Tribeca Film Festival: “Building a Bridge” Review

96 minutes | USA | 2021

Section: Viewpoints (World Premiere)
Directors: Evan Mascagni, Shannon Post
Editors: Michal Labik, Ellen Knechel
Cinematographer: Nick Capezzera
Composer: Teddy Abrams, Nathan Farrington 
Producers: Evan Mascagni, Shannon Post, Nick Capezzera
Executive Producers: Martin Scorsese, James O’Donnell, Brian Hull, Laura Hull, Mark McDermott, Yuval David

Jesuit priest James Martin of New York City asks, “What does it mean to be a LGBTQ Catholic?” This film seeks to answer this question. On one hand, it’s clear that the Catholic church condemns violence toward gays, but on the other, they say that people should not be surprised when it happens. In addition, priests cannot bless same-sex unions.

It blows my mind that gays would want to be a part of the Catholic church, much in the way that it blows my mind that anyone in the LGBTQ+ community would want to eat at Chick-fil-A. So, how do members of the LGBT community live out their faith if they’re Catholic?  In some places like New York, it is a much more welcoming environment. James Martin tells people that “the onus of the bridge building” is on the church and “God loves you and your church is learning to love you.”

Martin, of course, has received extreme opposition from other Catholics and his superiors have not authorized him to go to any pride parades. Martin also talks about how issues of celibacy, homosexuality, women’s ordination, pedophilia, and sexual abuse are all lumped together. He says, “People have no clue what they’re talking about.”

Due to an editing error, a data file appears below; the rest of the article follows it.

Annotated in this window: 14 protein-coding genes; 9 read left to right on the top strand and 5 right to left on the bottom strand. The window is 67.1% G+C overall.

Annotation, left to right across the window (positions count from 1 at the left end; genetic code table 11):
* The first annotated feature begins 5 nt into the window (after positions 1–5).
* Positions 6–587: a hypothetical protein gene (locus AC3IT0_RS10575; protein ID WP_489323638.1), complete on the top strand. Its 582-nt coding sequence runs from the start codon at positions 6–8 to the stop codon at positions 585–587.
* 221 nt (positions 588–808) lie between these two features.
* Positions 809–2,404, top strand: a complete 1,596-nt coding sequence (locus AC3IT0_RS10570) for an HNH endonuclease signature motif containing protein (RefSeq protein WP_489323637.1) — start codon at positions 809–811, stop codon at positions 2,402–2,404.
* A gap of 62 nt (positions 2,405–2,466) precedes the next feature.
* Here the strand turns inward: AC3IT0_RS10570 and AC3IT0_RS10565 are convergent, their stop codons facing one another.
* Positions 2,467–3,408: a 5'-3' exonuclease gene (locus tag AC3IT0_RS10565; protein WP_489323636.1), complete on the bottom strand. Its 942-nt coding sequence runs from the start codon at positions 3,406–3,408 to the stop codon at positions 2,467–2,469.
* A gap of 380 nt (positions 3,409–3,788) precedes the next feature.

Martin’s focus is reaching out to people like Christine Leinonen, an activist whose son was killed in the Pulse nightclub massacre in Orlando in 2016. He also works with groups like Out in St. Paul. Out ministry team member Marianne Palacios tells us, “God knows me and loves me and made me a gay, Catholic woman.”

Co-director Evan Mascagni is from Kentucky; he’s starting an impact campaign to bring this documentary to Catholic churches and schools in more rural areas in order to share Father Martin’s message of love and hope. Mascagni also notes that Martin Scorsese heard that he and co-director Shannon Post were following Father Martin around and came onboard as an executive producer to provide creative feedback.

In addition, I’d like to recommend the narrative film, Prayers for Bobby, if you’re looking for more films that intersect faith with the LGBT community. It really helped me personally and gave me the courage to come out while still retaining my personal belief in God.

Rating: 9/10

Vegan points:
Shows James Martin cultivating his garden

Vegan alert:
-Hamburgers on grill
-Dog kept in a cage by anti-gay Catholic activist

Article was written by Allison McCulloch. Follow her Twitter.

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